i won't have counselling now. to be honest i can't remember whether i used protection or not with one particular bloke. i do remember that he had massive problems climaxing (such a big problem that it was memorable poor lad) that it probably reduces the risk anyway. i know i was a bit complacent during that time, and i was also being a bit more carefree after a long relationship that i didn't bother with the usual 3rd degree on sexual history.

i am probably just being paranoid and from all this - i probably did have the test last time but they only tell you the result if it's positive apparently. would prefer if they told you either way!

dinosaur Mon 08-Dec-03 14:45:25

I was told negative both times.

The first time was a bit of a wind-up, the test results had got lost so the midwife was busy phoning round the hospital looking for them and got someone to read them out over the phone - so she didn't have much option but to tell me!

Jimjams Mon 08-Dec-03 15:07:12

When I was pregnant with ds1 4 years ago they didn;t test, but they had introduced it by the time I had ds2. I agree with aloha- tbh I only have to read something to start being convinced I may have it so I was nervous about the test- with very little reason. They gave me the result at the next antenatal visit- just a "oh all your blood tests were fine" and I nosed about in my notes where they had the negative slip.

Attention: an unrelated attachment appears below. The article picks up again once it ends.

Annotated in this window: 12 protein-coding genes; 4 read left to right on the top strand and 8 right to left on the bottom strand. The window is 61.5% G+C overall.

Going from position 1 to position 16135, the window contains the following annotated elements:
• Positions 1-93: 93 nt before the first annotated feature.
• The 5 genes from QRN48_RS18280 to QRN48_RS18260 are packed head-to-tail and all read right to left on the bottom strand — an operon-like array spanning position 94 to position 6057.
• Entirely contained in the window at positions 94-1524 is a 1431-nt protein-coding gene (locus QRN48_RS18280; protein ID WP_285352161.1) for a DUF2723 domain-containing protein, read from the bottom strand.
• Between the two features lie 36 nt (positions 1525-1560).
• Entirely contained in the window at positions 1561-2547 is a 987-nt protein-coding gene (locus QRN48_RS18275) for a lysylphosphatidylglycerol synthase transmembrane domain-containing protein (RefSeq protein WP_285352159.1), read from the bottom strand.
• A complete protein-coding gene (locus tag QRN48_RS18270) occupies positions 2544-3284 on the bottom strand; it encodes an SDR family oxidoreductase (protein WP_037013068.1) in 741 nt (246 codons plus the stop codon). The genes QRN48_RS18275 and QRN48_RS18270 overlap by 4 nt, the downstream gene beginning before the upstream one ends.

I think its a good idea- because as aloha says they can dramatically reduce the risk of it being passed on to a baby by delivering by c-section and by not bfeeding. To find out later on you were HIV positive would be awful, but to find out that preventative measures could have dramatically reduced the risk of it being passed on would be devastating if you had passed it onto a child.

I'm sure you have nothing to worry about. As Aloha says enjoy feeling very healthy afterwards

Angeliz Mon 08-Dec-03 15:39:09

if they did it and didn't tell you and it came back positive, would they then tell you?..............slightly anxious mysef now!

lailag Mon 08-Dec-03 16:13:33

copied this from the website of general medical council (bit long despite deleting some stuff)
Antenatal Testing for HIV
November 2000

Most babies with HIV in this country are born to mothers who have not been tested for the virus. If the mother is known to be infected then antiretroviral treatment to mother and baby, avoidance of breastfeeding and elective Caesarian section can reduce the transmission of HIV from mother to baby from 25% to 5%.